University of North Georgia

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University of North Georgia
University of North Georgia Logo.png
Established 1873 (1873)
Type Public
Endowment $26,352,480(2011)[1]
President Bonita Jacobs
Students 15,072 (Fall 2012)[2]
Undergraduates 14,510 (Fall 2012)
Postgraduates 562 (Fall 2012)
Location Dahlonega (Lumpkin County),
Watkinsville (Oconee County),
Gainesville-Oakwood (Hall County), and
Cumming (Forsyth County)
, Georgia, United States
Campus Suburban; 794+ acres
Colors UNG Blue and UNG Gold
         
Nickname Nighthawks
Affiliations NCAA Division II, Peach Belt Conference
Website www.ung.edu

The University of North Georgia (UNG) is an educational institution that was established by the University System of Georgia Board of Regents on January 8, 2013,[3] as a result of the consolidation of North Georgia College & State University and Gainesville State College. The consolidation of the two schools was announced on January 10, 2012, and the name of the new school was announced on May 8, 2012.[4][5] The Southern Association of Colleges and Schools (SACS) approved the consolidation December 11, 2012.[3] The combined institution has campus locations in Dahlonega, Oakwood (Gainesville Campus), Watkinsville (Oconee Campus), and Cumming.

With just over 15,000 enrolled students, the University of North Georgia is the seventh largest public university in the state of Georgia. Within UNG, there are five colleges which collectively offer over one hundred bachelor's and associate degrees, as well as thirteen masters degrees and one doctoral degree. More than 750 students are involved in the university's ROTC program, which has given it the designation as The Military College of Georgia. It is one of only six senior military colleges in the United States. In addition, it is also designated by the University System of Georgia as a state leadership institution.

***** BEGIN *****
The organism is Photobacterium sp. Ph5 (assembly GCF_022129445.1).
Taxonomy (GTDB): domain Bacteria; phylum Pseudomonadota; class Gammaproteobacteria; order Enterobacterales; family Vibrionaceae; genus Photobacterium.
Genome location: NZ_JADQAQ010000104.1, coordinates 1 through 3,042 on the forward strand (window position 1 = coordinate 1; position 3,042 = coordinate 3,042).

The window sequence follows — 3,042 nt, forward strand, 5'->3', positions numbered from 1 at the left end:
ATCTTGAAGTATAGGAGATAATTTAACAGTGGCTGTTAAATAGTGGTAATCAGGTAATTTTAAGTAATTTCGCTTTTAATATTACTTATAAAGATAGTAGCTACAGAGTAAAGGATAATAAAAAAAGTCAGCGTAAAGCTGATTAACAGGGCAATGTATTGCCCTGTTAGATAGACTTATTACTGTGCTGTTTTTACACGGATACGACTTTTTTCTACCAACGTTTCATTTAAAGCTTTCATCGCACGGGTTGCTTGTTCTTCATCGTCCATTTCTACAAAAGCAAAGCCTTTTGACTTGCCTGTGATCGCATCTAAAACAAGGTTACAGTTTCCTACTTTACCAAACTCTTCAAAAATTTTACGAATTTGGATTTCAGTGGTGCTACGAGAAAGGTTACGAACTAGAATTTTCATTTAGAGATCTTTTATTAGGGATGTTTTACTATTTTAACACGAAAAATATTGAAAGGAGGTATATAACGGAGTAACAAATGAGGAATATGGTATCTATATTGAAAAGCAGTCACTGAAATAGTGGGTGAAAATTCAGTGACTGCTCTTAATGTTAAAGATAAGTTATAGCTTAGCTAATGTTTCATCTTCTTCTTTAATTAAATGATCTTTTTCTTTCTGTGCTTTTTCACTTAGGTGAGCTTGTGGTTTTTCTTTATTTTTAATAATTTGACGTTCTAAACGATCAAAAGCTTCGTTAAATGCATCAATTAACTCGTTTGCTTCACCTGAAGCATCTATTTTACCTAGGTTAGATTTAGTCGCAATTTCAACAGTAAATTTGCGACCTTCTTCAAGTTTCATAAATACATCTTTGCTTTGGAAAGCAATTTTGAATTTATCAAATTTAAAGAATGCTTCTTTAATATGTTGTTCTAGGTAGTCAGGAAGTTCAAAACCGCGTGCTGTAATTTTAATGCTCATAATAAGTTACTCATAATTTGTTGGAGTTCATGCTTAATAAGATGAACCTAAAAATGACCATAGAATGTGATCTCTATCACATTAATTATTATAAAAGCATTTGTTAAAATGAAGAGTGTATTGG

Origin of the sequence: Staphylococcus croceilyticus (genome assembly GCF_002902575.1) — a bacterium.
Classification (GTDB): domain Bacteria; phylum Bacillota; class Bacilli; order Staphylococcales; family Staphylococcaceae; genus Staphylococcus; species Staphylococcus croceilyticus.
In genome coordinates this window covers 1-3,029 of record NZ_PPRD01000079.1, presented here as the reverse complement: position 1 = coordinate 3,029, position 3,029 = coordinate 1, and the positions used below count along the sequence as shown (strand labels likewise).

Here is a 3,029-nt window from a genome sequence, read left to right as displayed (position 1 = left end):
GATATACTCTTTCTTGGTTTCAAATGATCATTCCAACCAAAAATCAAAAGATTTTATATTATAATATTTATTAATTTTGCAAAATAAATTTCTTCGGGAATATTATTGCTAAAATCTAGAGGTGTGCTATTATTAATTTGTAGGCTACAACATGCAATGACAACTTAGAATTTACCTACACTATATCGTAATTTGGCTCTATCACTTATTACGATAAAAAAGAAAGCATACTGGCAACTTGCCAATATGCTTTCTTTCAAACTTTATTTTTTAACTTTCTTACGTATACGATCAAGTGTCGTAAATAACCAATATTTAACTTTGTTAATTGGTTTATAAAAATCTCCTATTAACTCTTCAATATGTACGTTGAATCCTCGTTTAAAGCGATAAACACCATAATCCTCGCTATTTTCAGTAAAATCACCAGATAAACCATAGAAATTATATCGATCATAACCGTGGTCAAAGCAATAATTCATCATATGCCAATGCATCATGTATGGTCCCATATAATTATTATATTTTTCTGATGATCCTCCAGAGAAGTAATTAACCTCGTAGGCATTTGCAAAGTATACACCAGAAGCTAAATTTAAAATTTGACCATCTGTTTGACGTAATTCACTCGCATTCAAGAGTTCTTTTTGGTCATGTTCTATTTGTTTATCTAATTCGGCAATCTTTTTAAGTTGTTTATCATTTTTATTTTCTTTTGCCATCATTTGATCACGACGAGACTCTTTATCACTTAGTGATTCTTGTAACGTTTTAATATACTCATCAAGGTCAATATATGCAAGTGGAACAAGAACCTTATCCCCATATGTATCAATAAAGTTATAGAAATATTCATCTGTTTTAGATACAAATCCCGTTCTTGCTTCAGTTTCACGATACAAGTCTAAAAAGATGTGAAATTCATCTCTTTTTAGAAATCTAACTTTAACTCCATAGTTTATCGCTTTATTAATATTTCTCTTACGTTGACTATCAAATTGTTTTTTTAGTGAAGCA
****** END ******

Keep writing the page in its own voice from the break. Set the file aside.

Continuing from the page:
History[edit]

The University of North Georgia was formed when the Southern Association of Colleges and Schools (SACS) approved the consolidation of North Georgia College & State University and Gainesville State College in December 2012. Of the two institutions involved in the consolidation, North Georgia College & State University is the oldest, having been chartered in 1873, while Gainesville State College was established in 1964.[6]

North Georgia College and State University[edit]

Built in 1879 at the former site of the Dahlonega Mint, the Price Memorial Hall Building is the oldest surviving building on UNG's campus.
The only known photograph of the United States Branch Mint at Dahlonega after it became North Georgia Agricultural College in 1873. The building burned in 1878.
David W. Lewis was the first president of UNG (1873-1885)